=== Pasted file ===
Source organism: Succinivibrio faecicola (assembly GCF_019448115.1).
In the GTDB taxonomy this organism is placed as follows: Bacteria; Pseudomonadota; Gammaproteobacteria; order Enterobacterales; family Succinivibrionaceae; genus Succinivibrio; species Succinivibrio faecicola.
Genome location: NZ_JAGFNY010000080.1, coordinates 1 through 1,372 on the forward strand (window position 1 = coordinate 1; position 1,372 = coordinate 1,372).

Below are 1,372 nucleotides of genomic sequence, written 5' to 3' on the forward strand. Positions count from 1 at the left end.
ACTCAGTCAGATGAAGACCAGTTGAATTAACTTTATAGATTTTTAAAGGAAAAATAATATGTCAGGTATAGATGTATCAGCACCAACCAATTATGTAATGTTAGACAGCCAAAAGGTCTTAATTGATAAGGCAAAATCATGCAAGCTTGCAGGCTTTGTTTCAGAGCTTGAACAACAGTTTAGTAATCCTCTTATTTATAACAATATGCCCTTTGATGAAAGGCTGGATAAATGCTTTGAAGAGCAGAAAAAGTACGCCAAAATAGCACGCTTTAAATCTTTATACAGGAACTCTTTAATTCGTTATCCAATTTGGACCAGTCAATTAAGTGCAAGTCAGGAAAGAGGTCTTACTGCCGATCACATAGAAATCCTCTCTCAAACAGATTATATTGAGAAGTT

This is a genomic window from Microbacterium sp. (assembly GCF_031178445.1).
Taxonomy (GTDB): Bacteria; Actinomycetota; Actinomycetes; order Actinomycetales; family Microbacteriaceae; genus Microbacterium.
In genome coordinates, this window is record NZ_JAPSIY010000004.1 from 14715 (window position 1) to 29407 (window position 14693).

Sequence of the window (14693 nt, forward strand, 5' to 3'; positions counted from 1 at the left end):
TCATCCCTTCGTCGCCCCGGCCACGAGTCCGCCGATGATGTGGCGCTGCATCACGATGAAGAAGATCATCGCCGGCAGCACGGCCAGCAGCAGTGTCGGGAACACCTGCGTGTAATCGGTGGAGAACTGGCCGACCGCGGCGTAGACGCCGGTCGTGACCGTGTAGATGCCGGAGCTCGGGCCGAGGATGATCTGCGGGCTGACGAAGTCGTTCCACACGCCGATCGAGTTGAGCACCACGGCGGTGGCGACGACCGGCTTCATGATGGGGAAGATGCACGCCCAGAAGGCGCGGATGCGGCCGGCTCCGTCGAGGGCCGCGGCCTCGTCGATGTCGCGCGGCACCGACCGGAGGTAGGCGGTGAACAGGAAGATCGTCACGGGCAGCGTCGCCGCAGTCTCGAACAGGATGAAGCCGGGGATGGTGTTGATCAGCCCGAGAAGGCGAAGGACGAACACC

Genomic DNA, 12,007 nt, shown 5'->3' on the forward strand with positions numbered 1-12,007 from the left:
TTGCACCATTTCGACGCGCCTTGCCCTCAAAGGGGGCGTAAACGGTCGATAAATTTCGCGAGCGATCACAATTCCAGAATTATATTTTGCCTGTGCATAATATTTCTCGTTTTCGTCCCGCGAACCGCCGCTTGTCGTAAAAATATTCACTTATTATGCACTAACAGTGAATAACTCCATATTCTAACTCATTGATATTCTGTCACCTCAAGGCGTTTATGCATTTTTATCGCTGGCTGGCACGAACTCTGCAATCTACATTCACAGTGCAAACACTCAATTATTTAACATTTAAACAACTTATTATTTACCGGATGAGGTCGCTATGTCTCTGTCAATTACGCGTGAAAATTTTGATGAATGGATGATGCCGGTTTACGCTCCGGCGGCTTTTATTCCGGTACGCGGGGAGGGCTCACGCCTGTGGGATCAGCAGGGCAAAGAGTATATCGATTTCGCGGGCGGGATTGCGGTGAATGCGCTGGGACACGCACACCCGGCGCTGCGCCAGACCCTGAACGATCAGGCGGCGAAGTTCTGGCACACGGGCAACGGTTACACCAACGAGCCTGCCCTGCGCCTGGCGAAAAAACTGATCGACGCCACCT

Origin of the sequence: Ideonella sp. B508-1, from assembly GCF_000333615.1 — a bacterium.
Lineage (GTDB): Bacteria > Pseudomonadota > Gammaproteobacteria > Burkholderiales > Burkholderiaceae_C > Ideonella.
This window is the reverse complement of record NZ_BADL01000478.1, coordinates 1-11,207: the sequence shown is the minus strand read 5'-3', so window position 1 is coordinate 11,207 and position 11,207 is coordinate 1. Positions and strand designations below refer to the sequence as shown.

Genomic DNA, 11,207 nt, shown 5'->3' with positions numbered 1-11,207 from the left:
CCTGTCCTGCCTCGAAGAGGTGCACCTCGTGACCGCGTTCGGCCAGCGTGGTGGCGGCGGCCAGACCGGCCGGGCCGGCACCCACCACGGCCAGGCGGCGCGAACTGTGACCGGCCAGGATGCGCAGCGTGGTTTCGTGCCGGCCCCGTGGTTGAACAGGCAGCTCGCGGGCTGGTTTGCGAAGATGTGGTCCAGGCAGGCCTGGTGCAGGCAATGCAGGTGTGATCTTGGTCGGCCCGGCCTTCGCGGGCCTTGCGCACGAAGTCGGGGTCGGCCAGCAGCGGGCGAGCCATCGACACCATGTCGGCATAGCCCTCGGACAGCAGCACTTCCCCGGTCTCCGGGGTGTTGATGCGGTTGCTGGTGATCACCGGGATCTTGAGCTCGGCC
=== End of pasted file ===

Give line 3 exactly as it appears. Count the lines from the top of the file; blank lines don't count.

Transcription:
Genome location: NZ_JAGFNY010000080.1, coordinates 1 through 1,372 on the forward strand (window position 1 = coordinate 1; position 1,372 = coordinate 1,372).